Philips introduces Sonicare AirFloss


September 2, 2011

Philips has introduced a new handheld dental care product that  dislodges interdental plaque and bacteria with rapid bursts of air and water.

Philips has introduced a new handheld dental care product that dislodges interdental plaque and bacteria with rapid bursts of air and water.

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Dental professionals inform us that cleaning between the teeth is essential to good tooth and gum health but regular flossing can be at best time consuming and at worst painful. Philips has introduced a new member to its Sonicare range of dental care products at IFA 2011 that dislodges interdental plaque and bacteria with rapid bursts of air and water. The cordless Sonicare AirFloss is about the same size as a standard electric toothbrush and features an angled nozzle with guidance tip for precision placement.

Philips says that its new Sonicare AirFloss can remove up to 99 per cent more dental plaque from between teeth than brushing alone. The lithium-ion battery-powered device works by sending quick blasts of pressurized air and water droplets through an angled nozzle towards the teeth at anything up to 45 mph, forcing plaque and bacteria out from their respective hiding places. Benefiting from one button operation, it's said that the whole mouth can be spring cleaned in less than a minute.

The power button also includes a charge level indicator light, which blink when the battery needs some juice. The cordless handle is compatible with other Sonicare charging cradles, like the Sonicare FlexCare+, and a full charge is said to last about two weeks of once-a-day use. The built-in reservoir holds two teaspoons of water, and conservationists will no doubt be pleased to hear that the system uses less than one teaspoon of water for two full cleaning sessions.

The Sonicare AirFloss is available now for a recommended retail of US$89.99.

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Paul Ridden While Paul is loath to reveal his age, he will admit to cutting his IT teeth on a TRS-80 (although he won't say which version). An obsessive fascination with computer technology blossomed from hobby into career before the desire for sunnier climes saw him wave a fond farewell to his native Blighty in favor of Bordeaux, France. He's now a dedicated newshound pursuing the latest bleeding edge tech for Gizmag. All articles by Paul Ridden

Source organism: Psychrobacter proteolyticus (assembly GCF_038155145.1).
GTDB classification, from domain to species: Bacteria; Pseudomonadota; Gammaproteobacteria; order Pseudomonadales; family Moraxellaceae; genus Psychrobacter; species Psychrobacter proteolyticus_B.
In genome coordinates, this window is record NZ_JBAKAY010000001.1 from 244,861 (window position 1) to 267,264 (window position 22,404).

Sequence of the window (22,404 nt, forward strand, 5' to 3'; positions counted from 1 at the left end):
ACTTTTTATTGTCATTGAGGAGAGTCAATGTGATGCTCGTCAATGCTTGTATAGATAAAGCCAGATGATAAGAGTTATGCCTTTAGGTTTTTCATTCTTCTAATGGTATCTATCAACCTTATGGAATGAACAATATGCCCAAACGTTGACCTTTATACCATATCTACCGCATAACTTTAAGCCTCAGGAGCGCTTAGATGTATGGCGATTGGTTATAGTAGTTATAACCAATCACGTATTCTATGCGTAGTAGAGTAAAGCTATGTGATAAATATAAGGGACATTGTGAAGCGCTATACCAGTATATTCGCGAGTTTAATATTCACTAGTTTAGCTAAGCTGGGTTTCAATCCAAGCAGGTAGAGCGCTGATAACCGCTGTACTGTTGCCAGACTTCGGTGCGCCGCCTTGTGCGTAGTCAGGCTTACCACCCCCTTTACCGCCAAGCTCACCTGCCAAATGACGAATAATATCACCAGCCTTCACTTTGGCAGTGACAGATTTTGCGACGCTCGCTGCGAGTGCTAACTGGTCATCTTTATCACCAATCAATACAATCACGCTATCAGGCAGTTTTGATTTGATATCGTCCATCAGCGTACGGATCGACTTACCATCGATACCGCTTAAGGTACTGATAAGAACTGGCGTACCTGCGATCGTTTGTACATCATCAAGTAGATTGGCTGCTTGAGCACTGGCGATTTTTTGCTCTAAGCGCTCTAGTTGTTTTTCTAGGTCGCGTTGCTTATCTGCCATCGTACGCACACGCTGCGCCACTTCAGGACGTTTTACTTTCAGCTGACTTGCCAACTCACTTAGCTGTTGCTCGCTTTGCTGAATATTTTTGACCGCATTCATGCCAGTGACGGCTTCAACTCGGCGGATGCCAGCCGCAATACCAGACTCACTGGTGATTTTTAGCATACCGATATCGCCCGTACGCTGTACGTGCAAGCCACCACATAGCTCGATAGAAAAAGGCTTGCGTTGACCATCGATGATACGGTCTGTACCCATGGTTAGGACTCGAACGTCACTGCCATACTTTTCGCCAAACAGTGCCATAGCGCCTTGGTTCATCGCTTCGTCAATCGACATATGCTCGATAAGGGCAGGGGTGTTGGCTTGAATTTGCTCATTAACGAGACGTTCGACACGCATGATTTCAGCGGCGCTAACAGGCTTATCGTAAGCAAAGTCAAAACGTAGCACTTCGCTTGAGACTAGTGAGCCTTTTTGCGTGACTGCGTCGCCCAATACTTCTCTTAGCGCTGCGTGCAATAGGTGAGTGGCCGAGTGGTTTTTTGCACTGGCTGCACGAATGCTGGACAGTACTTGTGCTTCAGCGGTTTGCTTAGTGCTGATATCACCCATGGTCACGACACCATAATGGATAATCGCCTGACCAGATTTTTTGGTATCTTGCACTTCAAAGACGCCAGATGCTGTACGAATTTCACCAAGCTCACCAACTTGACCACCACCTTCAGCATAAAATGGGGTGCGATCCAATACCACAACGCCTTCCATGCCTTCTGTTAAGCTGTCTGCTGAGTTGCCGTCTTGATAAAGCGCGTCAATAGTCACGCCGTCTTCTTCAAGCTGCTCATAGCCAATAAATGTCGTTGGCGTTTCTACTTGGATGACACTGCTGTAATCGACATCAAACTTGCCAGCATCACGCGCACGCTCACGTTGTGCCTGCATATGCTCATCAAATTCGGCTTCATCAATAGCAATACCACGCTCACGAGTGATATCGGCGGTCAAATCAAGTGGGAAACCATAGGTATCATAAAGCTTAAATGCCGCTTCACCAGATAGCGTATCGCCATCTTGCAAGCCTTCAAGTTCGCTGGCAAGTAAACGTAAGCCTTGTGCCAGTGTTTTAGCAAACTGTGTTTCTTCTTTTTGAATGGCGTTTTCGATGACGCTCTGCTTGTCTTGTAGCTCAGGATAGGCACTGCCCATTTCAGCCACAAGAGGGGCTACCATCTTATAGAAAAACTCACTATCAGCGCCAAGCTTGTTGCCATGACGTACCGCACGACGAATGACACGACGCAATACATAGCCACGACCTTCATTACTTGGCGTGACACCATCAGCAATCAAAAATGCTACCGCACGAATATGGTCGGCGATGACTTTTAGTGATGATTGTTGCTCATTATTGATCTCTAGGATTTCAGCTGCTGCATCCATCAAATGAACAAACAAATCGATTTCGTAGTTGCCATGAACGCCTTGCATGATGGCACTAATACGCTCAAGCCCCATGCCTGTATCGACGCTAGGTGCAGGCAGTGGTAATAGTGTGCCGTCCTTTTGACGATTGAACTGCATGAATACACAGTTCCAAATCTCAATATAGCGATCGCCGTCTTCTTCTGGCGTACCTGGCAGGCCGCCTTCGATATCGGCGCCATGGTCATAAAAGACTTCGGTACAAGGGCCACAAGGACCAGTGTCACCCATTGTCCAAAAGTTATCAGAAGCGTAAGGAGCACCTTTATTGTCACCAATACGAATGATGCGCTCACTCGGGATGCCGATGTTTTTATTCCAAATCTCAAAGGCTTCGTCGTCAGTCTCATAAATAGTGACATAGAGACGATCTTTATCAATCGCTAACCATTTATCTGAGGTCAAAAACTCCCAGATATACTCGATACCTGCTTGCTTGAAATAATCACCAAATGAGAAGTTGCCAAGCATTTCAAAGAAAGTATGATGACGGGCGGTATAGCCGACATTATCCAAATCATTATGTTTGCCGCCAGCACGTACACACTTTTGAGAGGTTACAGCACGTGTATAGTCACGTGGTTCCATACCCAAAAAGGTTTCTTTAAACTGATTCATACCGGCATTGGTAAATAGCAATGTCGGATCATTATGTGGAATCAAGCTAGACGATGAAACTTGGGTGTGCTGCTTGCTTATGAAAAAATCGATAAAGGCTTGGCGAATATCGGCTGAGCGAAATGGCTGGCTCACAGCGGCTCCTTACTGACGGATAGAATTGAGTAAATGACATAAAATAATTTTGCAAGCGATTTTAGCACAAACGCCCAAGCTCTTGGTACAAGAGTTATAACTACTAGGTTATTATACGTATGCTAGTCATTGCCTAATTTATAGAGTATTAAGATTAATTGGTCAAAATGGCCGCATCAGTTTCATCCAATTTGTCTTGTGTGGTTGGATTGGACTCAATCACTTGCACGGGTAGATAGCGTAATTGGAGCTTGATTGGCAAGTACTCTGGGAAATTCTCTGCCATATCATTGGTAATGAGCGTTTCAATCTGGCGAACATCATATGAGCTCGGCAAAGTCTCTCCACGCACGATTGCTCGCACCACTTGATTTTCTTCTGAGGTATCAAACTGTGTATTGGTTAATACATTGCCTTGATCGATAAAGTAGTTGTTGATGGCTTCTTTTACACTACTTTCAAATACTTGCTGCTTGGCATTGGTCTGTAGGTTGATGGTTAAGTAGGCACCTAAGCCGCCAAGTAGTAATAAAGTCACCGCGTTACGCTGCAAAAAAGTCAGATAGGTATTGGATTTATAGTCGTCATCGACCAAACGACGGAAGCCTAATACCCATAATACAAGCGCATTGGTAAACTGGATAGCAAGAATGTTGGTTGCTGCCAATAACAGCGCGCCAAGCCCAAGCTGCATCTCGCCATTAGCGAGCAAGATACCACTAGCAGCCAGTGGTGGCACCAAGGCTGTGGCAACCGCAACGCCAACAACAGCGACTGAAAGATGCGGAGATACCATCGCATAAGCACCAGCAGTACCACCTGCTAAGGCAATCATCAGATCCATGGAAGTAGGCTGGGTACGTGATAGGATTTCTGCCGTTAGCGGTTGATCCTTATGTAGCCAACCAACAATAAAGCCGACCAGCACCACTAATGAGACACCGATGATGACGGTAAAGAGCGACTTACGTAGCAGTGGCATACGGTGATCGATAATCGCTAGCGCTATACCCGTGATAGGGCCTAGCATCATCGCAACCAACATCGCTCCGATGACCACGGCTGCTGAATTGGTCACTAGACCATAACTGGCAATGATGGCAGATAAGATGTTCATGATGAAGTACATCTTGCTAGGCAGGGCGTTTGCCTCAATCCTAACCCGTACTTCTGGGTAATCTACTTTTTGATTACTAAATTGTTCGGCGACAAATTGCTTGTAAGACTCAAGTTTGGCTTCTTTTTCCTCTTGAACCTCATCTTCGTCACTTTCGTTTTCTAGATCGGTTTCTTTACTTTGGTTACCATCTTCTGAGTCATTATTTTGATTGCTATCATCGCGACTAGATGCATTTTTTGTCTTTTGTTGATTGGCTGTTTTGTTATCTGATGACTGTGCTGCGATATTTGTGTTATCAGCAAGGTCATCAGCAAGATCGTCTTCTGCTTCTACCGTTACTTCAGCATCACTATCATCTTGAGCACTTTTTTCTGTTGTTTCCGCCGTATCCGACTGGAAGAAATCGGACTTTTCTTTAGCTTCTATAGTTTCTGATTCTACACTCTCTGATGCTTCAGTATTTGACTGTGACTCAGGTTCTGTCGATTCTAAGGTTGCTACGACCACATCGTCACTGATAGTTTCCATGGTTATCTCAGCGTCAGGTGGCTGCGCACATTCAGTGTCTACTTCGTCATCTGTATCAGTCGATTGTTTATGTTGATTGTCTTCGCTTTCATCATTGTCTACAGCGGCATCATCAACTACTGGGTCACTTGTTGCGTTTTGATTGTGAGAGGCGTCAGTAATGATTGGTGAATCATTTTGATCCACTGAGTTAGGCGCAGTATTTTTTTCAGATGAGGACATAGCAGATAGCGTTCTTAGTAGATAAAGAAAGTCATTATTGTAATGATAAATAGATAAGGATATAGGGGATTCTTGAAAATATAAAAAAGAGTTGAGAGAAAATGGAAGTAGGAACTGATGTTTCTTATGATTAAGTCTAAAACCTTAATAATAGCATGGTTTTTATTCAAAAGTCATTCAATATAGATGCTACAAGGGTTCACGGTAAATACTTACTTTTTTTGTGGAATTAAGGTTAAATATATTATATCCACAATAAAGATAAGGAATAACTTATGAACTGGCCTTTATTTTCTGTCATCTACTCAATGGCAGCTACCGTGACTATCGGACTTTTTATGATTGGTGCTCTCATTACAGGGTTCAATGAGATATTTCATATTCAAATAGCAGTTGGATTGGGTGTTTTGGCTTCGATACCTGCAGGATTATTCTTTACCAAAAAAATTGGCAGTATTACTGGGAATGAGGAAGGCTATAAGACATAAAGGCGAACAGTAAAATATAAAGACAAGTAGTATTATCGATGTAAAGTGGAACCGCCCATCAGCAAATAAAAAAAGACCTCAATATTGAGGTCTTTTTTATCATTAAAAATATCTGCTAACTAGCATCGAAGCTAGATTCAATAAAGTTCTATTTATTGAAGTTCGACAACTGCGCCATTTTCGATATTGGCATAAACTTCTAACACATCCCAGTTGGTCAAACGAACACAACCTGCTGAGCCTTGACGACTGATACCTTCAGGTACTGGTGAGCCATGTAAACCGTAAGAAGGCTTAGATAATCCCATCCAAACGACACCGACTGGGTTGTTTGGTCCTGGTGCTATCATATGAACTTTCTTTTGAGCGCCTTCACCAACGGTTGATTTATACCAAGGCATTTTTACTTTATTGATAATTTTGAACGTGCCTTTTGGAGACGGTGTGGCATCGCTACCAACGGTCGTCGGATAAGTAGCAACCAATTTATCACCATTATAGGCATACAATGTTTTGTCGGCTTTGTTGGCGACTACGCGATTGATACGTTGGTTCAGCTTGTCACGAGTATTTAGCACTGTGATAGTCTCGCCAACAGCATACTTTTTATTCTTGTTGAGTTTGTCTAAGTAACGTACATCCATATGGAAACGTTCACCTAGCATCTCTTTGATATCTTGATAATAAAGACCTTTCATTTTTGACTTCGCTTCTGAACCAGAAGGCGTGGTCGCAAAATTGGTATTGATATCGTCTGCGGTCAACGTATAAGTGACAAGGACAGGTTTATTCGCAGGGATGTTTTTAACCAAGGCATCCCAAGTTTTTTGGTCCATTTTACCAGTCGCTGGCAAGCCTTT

Another variation of the WaterPik...

Leon Radford

Wow, this is something I\'d buy right away. But when and where is it going to be available in Europe?

Renārs Grebežs

And anybody who\'s ever used a WaterPik knows what a MESS they create!


I use a WaterPik. It\'s not a mess if you handle it with intelligence. That said, it uses about 10 oz (60 teaspoons) of water per cleaning, so I\'m very skeptical of the SonicCare claim of getting the same results with 1 teaspoon (equivalent to .17oz).


I went to their website and can\'t find a single word regarding the product.


There U go ... here\'s the address

Ciprian Danila

There is hope after all that I won\'t need dentures by 30.


I have been looking for something easier than flossing for a long time. I don\'t like sticking hands in my mouth to floss, even floss threaders are a pain in the you-know-what, and the water pik is a huge mess. As soon as I read this article I went to Amazon and read the reviews. Although some of the reviews state that the airfloss does not work as well as regular flossing, it will work for me because I often skip regular flossing since I abhor doing it. I ordered it from Amazon today.


Never used a Waterpik, but I think those only provide pulses of water. This AirFloss seems to be closer to the Braun/Oral-B Oxyjet system, which mixes air and water in the stream. I\'ve been using an Oxyjet for years and really like the squeaky clean feeling of my teeth after using it each day, followed by the Oral-B electric toothbrush in the same base station.


Good flossing gets below the gum line also, not just between the teeth. Any dentists want to back me up on that? And if you read it carefully you\'ll see it actually says this is 99% better then not flossing. Of coarse flossing will be better and you can do it while you watch tv.


The other day I was pondering if anything could be done about the pain of flossing I simply cannot stand. (Flossing - what a pain!) It looks this may be partially an answer. Well, it is not a robo-device to guide the string automatically around your mouth cavity - but as close and practical you get today. action today no teeth tomorrow


@sonic - If I floss away from a sink, I feel like I\'m putting one tooth\'s gunk back into the other. I always wash off the floss before moving forward.


To Nehopsa;

Yes, I didn\'t see anything which says that it replaces flossing on their website.... however it\'s probably the best toothbrush on the market today....


Marilyn Harris

We always enjoy soaking each other with our WaterPik :-)) so this looks like a spoilsport for starters!

But to keep filling the tank is a problem so maybe better to use the air-water system. I\'m thinking to add it to my Wish-List, anyone out there in generous mode? :-))

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